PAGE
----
Great novels that are hard to categorize

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Stick to one lane and pick one genre is common advice for aspiring writers. But in the literature, any rule can be broken. There are many great writers who make us wonder which shelf their book should be on: science fiction, fantasy, thriller or… miscellaneous? Let’s review some of the best books that defy categorization.

Silvia: “The Darkangel” (1982), by Meredith Ann Pierce, is a fascinating young adult novel that is technically science fiction – it’s set in a dim, distant future – but reads like a fairy tale. A vampire must get 14 brides before he can become immortal, but things get complicated when a young woman invades his castle. A charming read.

Patrick Suskind’s “Perfume” (1985) focuses on a man from the slums of 18th-century Paris with a sense of smell so sublime that it leaps into the realm of the fantastic. But it’s also the story of a serial killer on the hunt for the perfect scent – and the ideal victim. Likewise, Christopher Priest’s “The Prestige” (1995) may at first seem like a historical novel in letter form about two rival stage magicians, but as the book progresses it becomes part mystery, part science fiction.

Let’s talk about science fiction and fantasy books that would make for great TV

I’ve described Mervyn Peake’s “Titus Groan” (1946) as a “fantasy of manners” and a “Gothic” novel, although neither term hits the mark. It lavishly describes life in a labyrinthine castle, reveals a large cast of characters and follows the machinations of a socially-climbing kitchen boy. “Piranesi” (2020) by Susanna Clarke, bears a resemblance to Peake’s impossibly large castle Gormenghast, so if you liked one, you might like the other.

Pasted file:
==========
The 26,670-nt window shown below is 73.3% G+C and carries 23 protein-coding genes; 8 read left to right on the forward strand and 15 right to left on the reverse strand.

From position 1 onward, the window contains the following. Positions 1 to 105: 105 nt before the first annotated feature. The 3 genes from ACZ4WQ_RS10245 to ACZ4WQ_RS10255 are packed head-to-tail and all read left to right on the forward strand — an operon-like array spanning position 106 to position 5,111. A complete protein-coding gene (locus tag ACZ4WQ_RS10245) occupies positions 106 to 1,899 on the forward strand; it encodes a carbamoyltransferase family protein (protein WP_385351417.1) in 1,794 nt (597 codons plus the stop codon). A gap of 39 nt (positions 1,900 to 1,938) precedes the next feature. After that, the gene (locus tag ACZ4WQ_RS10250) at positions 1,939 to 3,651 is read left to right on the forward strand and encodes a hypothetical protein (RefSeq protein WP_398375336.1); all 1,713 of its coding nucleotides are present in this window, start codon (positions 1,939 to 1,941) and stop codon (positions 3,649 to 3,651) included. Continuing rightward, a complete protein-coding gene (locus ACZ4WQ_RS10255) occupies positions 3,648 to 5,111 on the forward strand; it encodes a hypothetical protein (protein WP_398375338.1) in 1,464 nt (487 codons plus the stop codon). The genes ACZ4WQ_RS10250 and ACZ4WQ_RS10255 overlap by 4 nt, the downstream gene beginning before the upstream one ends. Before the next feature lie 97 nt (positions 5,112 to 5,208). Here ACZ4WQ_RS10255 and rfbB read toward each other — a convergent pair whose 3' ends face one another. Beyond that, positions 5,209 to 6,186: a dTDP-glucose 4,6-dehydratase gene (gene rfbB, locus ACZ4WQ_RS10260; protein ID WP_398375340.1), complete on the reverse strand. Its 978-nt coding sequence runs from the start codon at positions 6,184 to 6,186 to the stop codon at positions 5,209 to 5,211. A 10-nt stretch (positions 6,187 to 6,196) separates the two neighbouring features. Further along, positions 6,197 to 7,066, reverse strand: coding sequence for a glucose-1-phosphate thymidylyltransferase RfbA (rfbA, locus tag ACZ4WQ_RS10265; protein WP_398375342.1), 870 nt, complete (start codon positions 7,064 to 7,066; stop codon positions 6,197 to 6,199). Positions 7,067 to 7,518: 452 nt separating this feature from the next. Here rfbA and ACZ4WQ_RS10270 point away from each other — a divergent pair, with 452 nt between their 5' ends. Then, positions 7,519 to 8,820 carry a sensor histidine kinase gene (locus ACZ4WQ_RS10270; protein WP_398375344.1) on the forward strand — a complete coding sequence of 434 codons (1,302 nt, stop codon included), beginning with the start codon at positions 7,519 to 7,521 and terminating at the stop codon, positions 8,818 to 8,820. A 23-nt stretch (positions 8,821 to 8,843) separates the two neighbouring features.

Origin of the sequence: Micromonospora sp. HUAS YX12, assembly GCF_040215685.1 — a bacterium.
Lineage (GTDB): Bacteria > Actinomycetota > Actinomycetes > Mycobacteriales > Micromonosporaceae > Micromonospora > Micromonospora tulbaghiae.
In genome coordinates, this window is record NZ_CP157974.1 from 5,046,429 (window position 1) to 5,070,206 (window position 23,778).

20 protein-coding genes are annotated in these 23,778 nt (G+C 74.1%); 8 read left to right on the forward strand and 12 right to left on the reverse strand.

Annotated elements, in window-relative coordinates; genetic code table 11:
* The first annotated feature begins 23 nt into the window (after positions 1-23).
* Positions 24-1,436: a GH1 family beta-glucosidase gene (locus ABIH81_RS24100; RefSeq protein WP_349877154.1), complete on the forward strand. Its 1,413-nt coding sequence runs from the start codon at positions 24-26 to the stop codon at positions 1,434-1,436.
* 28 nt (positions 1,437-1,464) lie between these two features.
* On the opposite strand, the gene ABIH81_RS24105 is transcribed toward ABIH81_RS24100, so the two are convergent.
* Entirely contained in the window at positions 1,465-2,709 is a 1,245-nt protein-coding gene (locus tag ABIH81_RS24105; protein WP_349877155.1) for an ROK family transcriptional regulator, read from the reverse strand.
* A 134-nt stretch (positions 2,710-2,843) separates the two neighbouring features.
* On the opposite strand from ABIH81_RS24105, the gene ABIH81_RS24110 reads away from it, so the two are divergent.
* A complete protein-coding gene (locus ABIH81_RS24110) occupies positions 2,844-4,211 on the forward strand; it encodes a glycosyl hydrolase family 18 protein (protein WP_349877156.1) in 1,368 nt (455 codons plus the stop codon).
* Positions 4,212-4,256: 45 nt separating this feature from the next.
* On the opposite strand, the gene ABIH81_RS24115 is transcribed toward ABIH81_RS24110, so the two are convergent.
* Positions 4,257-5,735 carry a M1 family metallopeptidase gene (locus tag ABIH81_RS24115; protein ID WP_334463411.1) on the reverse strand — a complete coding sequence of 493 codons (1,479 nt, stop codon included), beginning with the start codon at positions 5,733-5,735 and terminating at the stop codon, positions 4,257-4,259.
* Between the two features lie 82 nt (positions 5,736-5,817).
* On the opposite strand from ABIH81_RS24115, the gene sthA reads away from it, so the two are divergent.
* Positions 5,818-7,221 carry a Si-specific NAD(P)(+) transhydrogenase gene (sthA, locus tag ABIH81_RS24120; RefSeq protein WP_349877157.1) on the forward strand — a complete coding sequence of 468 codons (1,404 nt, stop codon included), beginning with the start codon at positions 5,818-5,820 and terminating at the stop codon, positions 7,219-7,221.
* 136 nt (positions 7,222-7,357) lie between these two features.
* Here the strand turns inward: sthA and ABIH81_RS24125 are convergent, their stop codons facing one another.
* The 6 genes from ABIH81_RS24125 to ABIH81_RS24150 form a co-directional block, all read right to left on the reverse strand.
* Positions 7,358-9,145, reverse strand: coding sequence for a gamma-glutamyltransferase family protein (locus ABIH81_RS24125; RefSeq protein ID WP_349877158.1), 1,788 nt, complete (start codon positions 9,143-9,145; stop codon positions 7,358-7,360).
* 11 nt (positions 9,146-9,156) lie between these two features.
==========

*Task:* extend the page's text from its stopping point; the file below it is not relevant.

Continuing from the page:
Life: Shimon Adaf’s “Lost Detective” trilogy comes out this summer, translated from Hebrew by Yardenne Greenspan. While the first novel, “One Mile and Two Days Before Sunset,” is an almost traditional mystery, set in the aftermath of Israel’s short-lived ’90s rock renaissance, by the third (and epic format) part, ” Take Up and Read,” it transitions into science fiction, blending with a cross between realistic fiction, detective and all-out Weird. But even in the first book, Adaf’s love of science fiction is reflected in his detective hero, Elish Ben Zaken, whose reading of reference classics if you like Roberto Bolaño, you will love Adaf.

Speaking of Bolaño – another writer with a genuine love for science fiction – I have a soft spot for his “Nazi Literature in the Americas” (2008), translated from Spanish by Chris Andrews. Everyone should read Bolaño, but if you’ve been struggling with the epic “2666,” consider this an easier starting point — a twisting saga of dreamers, conspirators, and, yes, fascist science fiction writers that’s a delight from start to finish.

Science fiction: a history

Silvia: For those looking for shorter texts, I recommend the novella “Helpmeet” by Naben Ruthnum. A woman cares for her ailing husband, who suffers from a condition that takes this story from the realm of historical fiction to bizarre fiction. Sometimes a deeply disturbing, body horror story and sometimes a tender love story, it’s one of the best books I’ve read this year. Finally, Kim Fu’s “Lesser Known Monsters of the 21st Century” is a beautiful new collection of eclectic stories, featuring everything from virtual simulations featuring the dead to a man made of sand.

Life: Disturbing and tenderly reminiscent of Christie Sims and Alara Branwen’s “Taken by the T-Rex” (2013), which took the literary world by storm and ushered in a new, golden age of dinosaur erotica. Yes, it really is a thing – talk about mixing genres!

In EJ Swift’s “Paris Adrift” (2018), the young protagonist works a late shift at a bar in Montmartre – where the cellar allows for an ever-increasing series of time-slips in Paris’ history. Science fiction, historical adventure or contemporary coming of age? All those, and it’s delicious.

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Finally, one of the funniest and surprising sci-fi novels of recent years has to be Philip Palmer’s “Version 43” (2010), in which a RoboCop-like cyborg (titled “Version 43”) is sent to a remote planet to to investigate a crime. He promptly does, discovers the conspiracy behind it all and is killed for his troubles. Enter version 44. Bodies pile up in this mishmash of science fiction, detective and conspiracy thriller — with plenty of humor and hyperkinetic energy on the big screen. And you, dear reader? What hard-to-classify titles do you like?

Silvia Moreno-Garcia’s books include “Mexican GothicVelvet was the night” and “The Return of the Sorceress† Lavie Tidhar’s most recent novels are “the escapement” and “The neighbourhood

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